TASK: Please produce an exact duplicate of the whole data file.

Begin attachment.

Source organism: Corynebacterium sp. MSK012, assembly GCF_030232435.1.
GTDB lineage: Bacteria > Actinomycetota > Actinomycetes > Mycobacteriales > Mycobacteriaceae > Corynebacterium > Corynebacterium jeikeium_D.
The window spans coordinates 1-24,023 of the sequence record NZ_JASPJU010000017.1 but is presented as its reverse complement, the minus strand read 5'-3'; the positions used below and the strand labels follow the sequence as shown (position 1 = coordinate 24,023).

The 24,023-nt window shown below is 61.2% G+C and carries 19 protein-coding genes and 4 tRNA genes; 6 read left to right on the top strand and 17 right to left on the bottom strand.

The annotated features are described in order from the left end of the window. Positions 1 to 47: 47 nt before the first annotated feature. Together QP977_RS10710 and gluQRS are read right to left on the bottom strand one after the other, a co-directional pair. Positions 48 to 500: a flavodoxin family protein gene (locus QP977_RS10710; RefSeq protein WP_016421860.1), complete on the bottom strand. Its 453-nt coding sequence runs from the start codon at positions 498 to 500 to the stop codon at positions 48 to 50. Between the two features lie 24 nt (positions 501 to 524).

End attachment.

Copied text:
Source organism: Corynebacterium sp. MSK012, assembly GCF_030232435.1.
GTDB lineage: Bacteria > Actinomycetota > Actinomycetes > Mycobacteriales > Mycobacteriaceae > Corynebacterium > Corynebacterium jeikeium_D.
The window spans coordinates 1-24,023 of the sequence record NZ_JASPJU010000017.1 but is presented as its reverse complement, the minus strand read 5'-3'; the positions used below and the strand labels follow the sequence as shown (position 1 = coordinate 24,023).

The 24,023-nt window shown below is 61.2% G+C and carries 19 protein-coding genes and 4 tRNA genes; 6 read left to right on the top strand and 17 right to left on the bottom strand.

The annotated features are described in order from the left end of the window. Positions 1 to 47: 47 nt before the first annotated feature. Together QP977_RS10710 and gluQRS are read right to left on the bottom strand one after the other, a co-directional pair. Positions 48 to 500: a flavodoxin family protein gene (locus QP977_RS10710; RefSeq protein WP_016421860.1), complete on the bottom strand. Its 453-nt coding sequence runs from the start codon at positions 498 to 500 to the stop codon at positions 48 to 50. Between the two features lie 24 nt (positions 501 to 524).